Loot 2.0 is in my opinion, the most attractive aspect of the recent patch. Call me materialistic, but I play ARPGs because of the prospect of collecting loot. Before in Diablo III, I was constantly running back to town to sell gear or scrap it for crafting resources (which themselves have been refined). Because quite a bit of the aforementioned wasn’t all that good, this process became a bit tiresome and contributed to me not playing the game anymore. Now with Loot 2.0, progression is balanced quite well and I feel that the amount of time I’m spending hacking away at monsters isn’t wasted (even though my rational mind knows it is).
People that took issue with the lack of build diversity in Diablo 3 compared to Diablo 2 might appreciate the overhaul of the Paragon system as well. Now, instead of earning what amounts to a new level in the game, you’re instead given points to distribute across sixteen different stats. These include the standard str, dex, int and vit as well as things like attack speed, gold find and area damage. While the upgrades don’t seem all that significant up front, they can equate to a solid increase in power and survivability for your character, which is absolutely important in the higher difficulty levels. These points are shared among all of the characters on your account, meaning that a level 60 character’s hard work will also benefit a lowly level 1.
That being said, there’s still a safety net of sorts in place protecting/preventing you from creating “unique” builds. You’re never going to have a really beefy witch doctor that’s focused on healing or a monk that’s excellent with ranged weapons. What you do get, when combined with skill specific loot, is a tiny bit more freedom in terms of creating your character, though you’re still confined to your class’s role for the most part.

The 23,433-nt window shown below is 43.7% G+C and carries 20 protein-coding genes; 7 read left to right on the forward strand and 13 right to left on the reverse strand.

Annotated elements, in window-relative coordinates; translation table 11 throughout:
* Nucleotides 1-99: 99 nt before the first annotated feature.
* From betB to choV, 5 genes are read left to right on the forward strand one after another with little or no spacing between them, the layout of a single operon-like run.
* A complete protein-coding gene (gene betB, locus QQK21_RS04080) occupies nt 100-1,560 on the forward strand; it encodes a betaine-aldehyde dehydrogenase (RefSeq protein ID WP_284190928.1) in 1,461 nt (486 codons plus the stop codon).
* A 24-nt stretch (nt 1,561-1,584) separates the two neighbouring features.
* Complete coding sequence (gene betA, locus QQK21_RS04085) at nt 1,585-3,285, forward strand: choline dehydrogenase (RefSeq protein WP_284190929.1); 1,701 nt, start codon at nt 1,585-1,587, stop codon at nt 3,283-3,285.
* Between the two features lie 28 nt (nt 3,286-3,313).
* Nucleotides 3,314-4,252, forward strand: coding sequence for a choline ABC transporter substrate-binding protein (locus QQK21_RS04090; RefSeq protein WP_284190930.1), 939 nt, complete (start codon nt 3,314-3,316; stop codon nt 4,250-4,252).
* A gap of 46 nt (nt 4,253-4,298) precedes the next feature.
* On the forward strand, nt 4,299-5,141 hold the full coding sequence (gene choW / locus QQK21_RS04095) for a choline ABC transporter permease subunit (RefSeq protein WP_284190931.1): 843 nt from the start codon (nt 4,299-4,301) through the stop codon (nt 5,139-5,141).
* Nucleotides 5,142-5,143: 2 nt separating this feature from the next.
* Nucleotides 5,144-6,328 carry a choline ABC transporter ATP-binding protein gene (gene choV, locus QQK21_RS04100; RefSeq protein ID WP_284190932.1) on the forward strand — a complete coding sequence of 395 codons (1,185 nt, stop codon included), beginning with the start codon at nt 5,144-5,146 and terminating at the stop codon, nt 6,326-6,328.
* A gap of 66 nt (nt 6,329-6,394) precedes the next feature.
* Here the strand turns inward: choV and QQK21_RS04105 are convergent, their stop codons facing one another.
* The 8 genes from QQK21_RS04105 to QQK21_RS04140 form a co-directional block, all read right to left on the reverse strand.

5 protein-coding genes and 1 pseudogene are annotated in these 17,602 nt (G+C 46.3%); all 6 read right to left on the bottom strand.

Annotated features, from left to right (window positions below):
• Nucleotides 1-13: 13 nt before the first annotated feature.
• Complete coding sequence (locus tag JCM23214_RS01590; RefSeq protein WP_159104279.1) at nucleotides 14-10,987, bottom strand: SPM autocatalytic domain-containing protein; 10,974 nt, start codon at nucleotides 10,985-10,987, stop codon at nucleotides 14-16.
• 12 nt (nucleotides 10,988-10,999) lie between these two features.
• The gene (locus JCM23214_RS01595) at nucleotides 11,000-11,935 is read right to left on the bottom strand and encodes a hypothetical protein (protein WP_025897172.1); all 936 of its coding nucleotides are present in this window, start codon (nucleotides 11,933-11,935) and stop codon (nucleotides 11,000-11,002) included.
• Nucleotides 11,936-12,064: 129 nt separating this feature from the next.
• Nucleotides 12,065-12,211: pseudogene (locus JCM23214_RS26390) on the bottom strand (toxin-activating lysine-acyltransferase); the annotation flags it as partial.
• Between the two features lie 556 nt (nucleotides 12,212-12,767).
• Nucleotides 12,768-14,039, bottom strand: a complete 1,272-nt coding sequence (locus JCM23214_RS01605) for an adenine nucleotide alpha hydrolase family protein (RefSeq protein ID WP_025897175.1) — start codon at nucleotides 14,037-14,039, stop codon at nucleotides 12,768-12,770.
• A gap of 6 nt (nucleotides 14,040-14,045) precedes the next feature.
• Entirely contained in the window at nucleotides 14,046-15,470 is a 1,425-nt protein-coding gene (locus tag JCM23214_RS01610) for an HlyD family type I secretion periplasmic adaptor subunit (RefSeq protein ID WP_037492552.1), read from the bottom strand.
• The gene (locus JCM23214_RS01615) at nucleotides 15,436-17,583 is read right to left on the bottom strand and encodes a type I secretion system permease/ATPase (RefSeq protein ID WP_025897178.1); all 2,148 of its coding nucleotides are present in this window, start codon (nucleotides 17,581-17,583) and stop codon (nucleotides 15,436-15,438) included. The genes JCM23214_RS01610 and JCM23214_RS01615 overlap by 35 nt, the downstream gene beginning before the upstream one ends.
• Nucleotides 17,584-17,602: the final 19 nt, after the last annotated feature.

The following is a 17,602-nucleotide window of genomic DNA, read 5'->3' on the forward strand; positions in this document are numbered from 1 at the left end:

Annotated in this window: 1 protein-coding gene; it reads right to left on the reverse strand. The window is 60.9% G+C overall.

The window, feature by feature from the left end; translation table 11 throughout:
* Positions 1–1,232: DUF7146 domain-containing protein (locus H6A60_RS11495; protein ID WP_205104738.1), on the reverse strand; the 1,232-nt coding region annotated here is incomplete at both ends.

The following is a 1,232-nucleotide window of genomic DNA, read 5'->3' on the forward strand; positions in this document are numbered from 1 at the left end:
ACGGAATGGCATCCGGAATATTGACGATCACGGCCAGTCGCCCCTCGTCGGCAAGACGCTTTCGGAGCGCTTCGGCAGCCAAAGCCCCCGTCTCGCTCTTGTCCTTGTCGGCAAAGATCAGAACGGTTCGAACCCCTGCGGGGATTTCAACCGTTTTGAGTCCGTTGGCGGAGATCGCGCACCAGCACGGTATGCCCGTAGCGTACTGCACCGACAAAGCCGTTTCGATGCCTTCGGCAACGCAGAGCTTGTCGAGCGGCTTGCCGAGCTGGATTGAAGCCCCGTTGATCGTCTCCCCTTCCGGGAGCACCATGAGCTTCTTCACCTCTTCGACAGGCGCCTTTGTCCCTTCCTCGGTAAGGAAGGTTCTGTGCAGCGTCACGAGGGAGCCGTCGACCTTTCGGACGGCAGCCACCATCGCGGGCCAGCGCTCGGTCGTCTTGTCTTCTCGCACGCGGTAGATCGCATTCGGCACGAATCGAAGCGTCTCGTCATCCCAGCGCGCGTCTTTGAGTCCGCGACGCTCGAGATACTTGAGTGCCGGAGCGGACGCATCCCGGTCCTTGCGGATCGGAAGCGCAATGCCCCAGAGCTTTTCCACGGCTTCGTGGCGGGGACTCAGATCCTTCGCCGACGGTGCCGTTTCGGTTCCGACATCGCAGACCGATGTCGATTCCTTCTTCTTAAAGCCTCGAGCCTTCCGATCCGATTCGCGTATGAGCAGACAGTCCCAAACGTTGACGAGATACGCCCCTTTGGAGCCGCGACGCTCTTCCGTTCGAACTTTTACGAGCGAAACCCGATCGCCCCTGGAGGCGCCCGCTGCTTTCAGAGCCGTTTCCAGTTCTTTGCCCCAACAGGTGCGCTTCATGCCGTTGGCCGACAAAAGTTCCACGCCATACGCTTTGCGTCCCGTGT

The worst part about vanilla Diablo 3 was the way in which the difficulty levels worked. Like in similar games, end game content was always the most fun but to progress in Diablo 3 you had to actually beat the game 4 different times. This was not necessarily a bad thing when playing one or two characters, but those rolling multiple toons eventually got burnt out. The addition of monster power helped, though again you needed to unlock higher difficulty levels regardless of your level.
In the latest patch, monsters align with a character’s level and difficulty levels are available as soon as you meet the prerequisites with one character. So once you have a single level 60, all of your characters have access to Torment difficulty (and its multiple levels) and below. What this means is that you can power level characters by playing a single act over and over again if you want or you can continue playing the game from beginning to end.
Should You Start Playing Again?
I’ve read comments from people who range from “Diablo 3 has been saved!” to “Diablo 3 still sucks,” though I feel that it’s somewhere closer to the more positive impressions at this point. Keep in mind that the latest patch was put into place to compliment Reaper of Souls, so those that aren’t purchasing that expansion might not think the changes are dramatic enough or may feel a bit left out.
What it comes down to is this:
- If you hate ARPGs, then you’re not going to like the changes made to Diablo 3. In fact, reading this article is kind of a waste of time isn’t it?
- If you absolutely hated Diablo 3 (and not the kind of hate that saw you sink countless hours into it while complaining in general chat) you’re probably still going to dislike it. That’s perfectly ok and you’re fortunate to live in a world where ARPGs are growing on trees. May I suggest Torchlight 2, Path of Exile or Grim Dawn?
- If you were on the fence after playing Diablo 3 for a bit, I think it’s worth revisiting but it’s unlikely you’re going to stick around for too long. The changes just aren’t dramatic enough.
- If you’re like me and lost interest because progression began to feel a bit bland, I think you’ll find plenty here to keep your attention. I personally got tired of never feeling powerful enough to explore End Game content, but with Loot 2.0 and Paragon 2.0, I know all it takes is a little bit of grinding and all will be well.
- If you love Diablo 3, you’re still going to love it. In fact, you might love it more.
Reaper of Souls
In part 2, I’ll dig into Reaper of Souls and decide whether or not it’s worth the investment.